2 October 2012
by Alexandria Ahrendsen, JTW
Hezbollah has always had close ties to Iran and Syria, but with the ongoing crisis in Syria and the international sanctions that are affecting the Iranian economy, Hezbollah has growing cause for concern. The Syrian crisis has left the country’s future unknown and more importantly for Hezbollah, the leadership of Syria uncertain. Since the party’s inception, they have depended on Iranian and Syrian influence in Lebanon to prop them up and garner the support they need to stay influential and on top, but with this support system failing and on the brink of collapse, Hezbollah is looking down the barrel of a gun. Now the armed party as well as the international community are asking the question: “What steps is Hezbollah taking to secure their future, existence, interests and influence in Lebanon once the Assad regime in Syria collapses?”
The most likely scenario Hezbollah will find itself in after the current Assad regime disintegrates will consist of a few different elements; elements that Hezbollah is taking actions to counter. First, Hezbollah will find their main weapons supply line cut off. Hezbollah has relied on the allowance Assad has given Iran to use their airport as a hub for shipping and dispersing Iranian weapons to Hezbollah depots and training camps. Without Assad’s Syria this weapons lifeline will be severed and it is possible that Hezbollah will suffer from it later down the line.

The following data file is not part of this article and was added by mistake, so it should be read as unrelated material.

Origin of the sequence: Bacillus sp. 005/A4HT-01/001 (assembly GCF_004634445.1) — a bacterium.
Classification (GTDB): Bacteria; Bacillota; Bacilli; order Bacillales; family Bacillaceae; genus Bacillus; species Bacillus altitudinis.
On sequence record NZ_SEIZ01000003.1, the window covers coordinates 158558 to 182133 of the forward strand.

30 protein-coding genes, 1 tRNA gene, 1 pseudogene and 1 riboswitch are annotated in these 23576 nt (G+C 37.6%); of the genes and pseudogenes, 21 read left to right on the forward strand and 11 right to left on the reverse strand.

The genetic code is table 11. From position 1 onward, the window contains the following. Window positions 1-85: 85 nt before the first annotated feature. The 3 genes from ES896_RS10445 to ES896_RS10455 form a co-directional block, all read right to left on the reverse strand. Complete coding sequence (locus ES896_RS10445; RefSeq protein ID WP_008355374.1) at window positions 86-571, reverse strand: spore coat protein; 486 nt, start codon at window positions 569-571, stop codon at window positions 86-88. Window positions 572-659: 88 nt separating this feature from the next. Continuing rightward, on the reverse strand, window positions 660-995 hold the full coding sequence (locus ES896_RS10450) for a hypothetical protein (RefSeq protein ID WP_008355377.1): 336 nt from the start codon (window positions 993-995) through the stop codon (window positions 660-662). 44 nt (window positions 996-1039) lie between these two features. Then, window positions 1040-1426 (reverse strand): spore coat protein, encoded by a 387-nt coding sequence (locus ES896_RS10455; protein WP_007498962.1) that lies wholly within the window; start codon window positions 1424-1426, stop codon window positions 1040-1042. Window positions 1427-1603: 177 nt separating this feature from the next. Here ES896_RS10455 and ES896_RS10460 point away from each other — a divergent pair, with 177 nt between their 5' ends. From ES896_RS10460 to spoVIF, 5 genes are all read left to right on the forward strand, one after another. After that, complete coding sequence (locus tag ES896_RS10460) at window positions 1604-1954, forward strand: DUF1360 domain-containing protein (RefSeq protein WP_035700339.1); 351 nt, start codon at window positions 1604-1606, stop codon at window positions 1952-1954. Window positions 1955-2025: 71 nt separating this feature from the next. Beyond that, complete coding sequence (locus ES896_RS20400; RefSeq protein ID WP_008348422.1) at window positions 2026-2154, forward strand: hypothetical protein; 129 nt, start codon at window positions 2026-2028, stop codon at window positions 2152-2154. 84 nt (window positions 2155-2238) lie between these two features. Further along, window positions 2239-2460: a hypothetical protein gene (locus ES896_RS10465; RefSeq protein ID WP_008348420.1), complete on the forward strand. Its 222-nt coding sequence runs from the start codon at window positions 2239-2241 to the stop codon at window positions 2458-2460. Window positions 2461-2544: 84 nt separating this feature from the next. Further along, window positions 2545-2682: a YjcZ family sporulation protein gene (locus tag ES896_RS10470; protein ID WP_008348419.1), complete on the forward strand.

Second, Hezbollah has relied on the support of Syria to enforce their credibility and give them power and influence in the country. They have used Iranian and Syrian influences to become the strongest political and military group inside of Lebanon. Without the continued support from Syria, Hezbollah will become weaker and more vulnerable and susceptible to the growing dissent in Lebanon toward Hezbollah from members of the Sunni community as well as from some members in the Christian community, where Hezbollah’s power has been deeply resented. Stronger resistance will also come from their Sunni-dominated political opposition, the March 14 coalition.
Third, once the Assad regime falls, Hezbollah’s right to arms will also come into question. With the exit of one of the party’s biggest supporters and the severance of access to their largest benefactor, the party is likely to see increased demands in Lebanon for their disarmament. This pressure is nothing new, but Hezbollah has always been able to evade discussions on disarming because of Syrian and Iranian support. When Assad falls and this line severs, Hezbollah will be on their own and left in a weakened state.
Facing the possibility of being contested as an armed political party and facing the loss of weapons and influence in Lebanon, Hezbollah has started to become proactive in securing their future and interests in the country.
Hezbollah’s image and credibility is already suffering in Lebanon because of negative public opinion, growing hostility and disagreement over the party’s support of Assad in the ongoing Syrian crisis. This support is continuing to negatively impact Hezbollah and will get worse when Assad is finally overthrown. This hostility is seen through the increasing anti-Hezbollah protests and rhetoric in Lebanon. For example this is seen by the actions of an up and coming cleric from Saida who has started to stage more and more protests and gain more followers against Hezbollah and their arms.